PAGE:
Youssef Elrozz recently returned from a holiday in Lebanon where, at the airport, he was conscripted into the army . . . for about 90 seconds, before he bolted.
"I wasn't really scared because I knew I had more than $US25 in my pocket," said Elrozz with barely veiled humour. The deep respect he has for his parent's homeland doesn't seem to extend so far as to do a stint at bootcamp.
A week later, Elrozz left the country without incident; "We have a family friend in the consulate," he says as if the rest is self-explanatory.
Family is a high priority for Elrozz and a primary driver for his entry into the world of IT. Youssef confesses his involvement in technology was mostly recreational, dabbling in a friend's computer services company, Cherry Technology, where his younger brother was employed as a programmer and graphic designer. Youssef's interest in the company grew to usurp his economics and finance studies and, when his friend expressed an intention to sell the company, Youssef couldn't resist.
A small but established brand in Sydney's western suburbs, Cherry Technology found a prosperous niche in supplying Internet services, Web hosting, small business systems, hardware and software and support to local businesses and homeusers. What's more, Youssef was familiar with the company's client base and operations.
"[My brothers and I] knew Cherry Tech's customers and we had the skill sets between us to make it work, said Elrozz. "We did the figures and knew it was an incredible buy. We also knew that we could bundle its services and expand our clientele with some well-planned marketing initiatives."
The interview is interrupted by Elrozz's mobile phone, the third time in 10 minutes. He grimaces apologetically, it's something to do with his car, which he fondly refers to as "the other love in his life". He turns the phone off after taking the call but his eyes keep finding it on the table, like it hurts him to be out of touch. "It comes from being a chronic networker," says Youssef's close friend, Mustafa Assoum. "Youssef would never call himself an entrepreneur, but he's always been doggedly ambitious."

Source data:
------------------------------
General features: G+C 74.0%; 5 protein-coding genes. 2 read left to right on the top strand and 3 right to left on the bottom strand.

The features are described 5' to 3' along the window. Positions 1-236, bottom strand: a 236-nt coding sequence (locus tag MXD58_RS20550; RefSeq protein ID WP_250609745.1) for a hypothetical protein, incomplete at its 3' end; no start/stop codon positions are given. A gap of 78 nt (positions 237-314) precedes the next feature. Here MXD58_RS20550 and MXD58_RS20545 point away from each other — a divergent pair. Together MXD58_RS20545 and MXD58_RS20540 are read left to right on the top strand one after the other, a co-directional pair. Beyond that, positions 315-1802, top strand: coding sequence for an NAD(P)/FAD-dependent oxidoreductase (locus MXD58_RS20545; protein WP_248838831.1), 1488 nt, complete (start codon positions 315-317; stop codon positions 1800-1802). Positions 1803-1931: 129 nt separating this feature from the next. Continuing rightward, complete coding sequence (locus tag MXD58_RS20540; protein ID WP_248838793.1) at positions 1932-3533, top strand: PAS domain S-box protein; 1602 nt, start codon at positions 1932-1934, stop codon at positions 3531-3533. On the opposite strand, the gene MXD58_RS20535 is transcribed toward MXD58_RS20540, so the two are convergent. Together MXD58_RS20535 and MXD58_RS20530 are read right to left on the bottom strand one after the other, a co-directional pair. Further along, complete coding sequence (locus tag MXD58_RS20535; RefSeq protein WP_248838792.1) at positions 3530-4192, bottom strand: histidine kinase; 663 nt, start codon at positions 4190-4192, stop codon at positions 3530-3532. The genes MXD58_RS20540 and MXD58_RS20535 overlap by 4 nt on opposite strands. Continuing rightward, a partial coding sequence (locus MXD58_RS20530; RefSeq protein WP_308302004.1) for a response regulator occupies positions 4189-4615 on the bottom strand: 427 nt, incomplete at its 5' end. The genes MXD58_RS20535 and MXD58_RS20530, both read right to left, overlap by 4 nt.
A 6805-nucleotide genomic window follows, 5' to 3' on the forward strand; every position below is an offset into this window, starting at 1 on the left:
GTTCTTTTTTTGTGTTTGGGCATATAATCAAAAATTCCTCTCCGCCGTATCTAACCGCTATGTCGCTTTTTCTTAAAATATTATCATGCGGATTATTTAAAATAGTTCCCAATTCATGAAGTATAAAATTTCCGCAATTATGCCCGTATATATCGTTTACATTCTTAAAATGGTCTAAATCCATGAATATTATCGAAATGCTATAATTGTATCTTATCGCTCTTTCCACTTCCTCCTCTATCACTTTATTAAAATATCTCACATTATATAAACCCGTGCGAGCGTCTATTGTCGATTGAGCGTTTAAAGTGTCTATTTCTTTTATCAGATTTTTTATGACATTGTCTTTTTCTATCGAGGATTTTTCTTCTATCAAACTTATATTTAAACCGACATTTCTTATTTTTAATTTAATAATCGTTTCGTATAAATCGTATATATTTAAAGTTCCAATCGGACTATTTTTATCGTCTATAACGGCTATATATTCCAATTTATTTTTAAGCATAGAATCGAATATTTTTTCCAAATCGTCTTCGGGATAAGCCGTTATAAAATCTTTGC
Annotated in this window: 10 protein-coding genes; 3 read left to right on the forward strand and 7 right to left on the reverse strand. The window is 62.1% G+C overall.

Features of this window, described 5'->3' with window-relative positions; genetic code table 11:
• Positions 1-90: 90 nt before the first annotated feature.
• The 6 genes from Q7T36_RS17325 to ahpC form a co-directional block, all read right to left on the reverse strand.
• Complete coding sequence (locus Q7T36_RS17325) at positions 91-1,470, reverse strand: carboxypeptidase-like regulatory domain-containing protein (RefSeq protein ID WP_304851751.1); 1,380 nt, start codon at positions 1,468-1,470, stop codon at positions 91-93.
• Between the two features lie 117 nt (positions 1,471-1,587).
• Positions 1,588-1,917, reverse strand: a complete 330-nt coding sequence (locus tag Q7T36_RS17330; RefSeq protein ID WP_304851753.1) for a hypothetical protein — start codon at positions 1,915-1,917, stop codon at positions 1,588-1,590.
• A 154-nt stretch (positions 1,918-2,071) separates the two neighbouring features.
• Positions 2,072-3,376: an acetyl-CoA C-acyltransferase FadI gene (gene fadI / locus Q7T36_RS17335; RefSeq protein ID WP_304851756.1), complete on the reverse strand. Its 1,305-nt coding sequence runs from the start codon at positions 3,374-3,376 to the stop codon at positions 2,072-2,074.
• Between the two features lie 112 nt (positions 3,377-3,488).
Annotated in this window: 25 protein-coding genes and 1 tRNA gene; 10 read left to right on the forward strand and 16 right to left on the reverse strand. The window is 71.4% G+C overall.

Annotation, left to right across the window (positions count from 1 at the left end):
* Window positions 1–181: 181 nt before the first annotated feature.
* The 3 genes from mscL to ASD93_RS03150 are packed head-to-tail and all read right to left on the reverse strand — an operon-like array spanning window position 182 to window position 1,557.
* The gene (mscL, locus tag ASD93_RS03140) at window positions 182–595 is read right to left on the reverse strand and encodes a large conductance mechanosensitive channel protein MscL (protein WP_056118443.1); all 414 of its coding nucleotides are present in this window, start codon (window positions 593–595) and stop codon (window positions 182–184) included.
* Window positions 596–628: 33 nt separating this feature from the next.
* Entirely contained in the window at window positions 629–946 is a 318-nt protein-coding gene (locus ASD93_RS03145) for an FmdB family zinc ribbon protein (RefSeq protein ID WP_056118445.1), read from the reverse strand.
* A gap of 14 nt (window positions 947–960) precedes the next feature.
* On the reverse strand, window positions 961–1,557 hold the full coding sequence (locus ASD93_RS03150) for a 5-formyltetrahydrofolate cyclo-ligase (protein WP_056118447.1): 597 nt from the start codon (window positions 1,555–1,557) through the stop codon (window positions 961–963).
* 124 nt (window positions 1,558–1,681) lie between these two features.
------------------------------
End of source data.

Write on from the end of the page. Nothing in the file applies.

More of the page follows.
According to Elrozz, ambition is a trait that has helped him overcome perhaps the greatest challenge in taking over the Cherry Tech business - proving himself. He spent several weeks doing the rounds with customers, introducing himself and reassuring them that the company's services would continue uninterrupted.
"There were a lot of raised eyebrows about my age. To add injury to insult, I'm cursed with a baby face. I've had to win respect from a lot of people over the last few months, but to our credit we haven't lost a client," he laughs.
In fact, Cherry Tech has grown its client base 15 per cent in five months through sheer hard work and tight management, Elrozz says. In addition, it has attracted the eye of private investors who have bought with them significant business opportunities.
"Even if that process [of winning customers over] cost us a lot of time and a lot of money, in the end it is worth it because it's earned us a durable reputation. In our business that means a lot," explains Elrozz. "We wanted to ensure Cherry Tech had all the elements in place to grow without struggling or stalling at a crucial moment. We're aiming for controlled, balanced growth."
This doesn't mean that the Elrozz brothers haven't set their aspirations high. "I'd like to see Cherry Tech go national," admits Youssef. "We're in the process of solidifying the state-based customers so it's way off yet, but it's definitely on the map."CHERRY TAKES OFF1997 -- Carlo Dicello opens Cherry Technology.
1999 -- Youssef Elrozz finishes high school and enrolls in Finance, at the University of Newcastle.
2000 -- Youssef's brother finishes school and begins working with Dicello at Cherry Technology.
January 2001 -- Dicello puts Cherry Technology up for sale.
March 2001 -- The Elrozz brothers become the owners of Cherry Technology.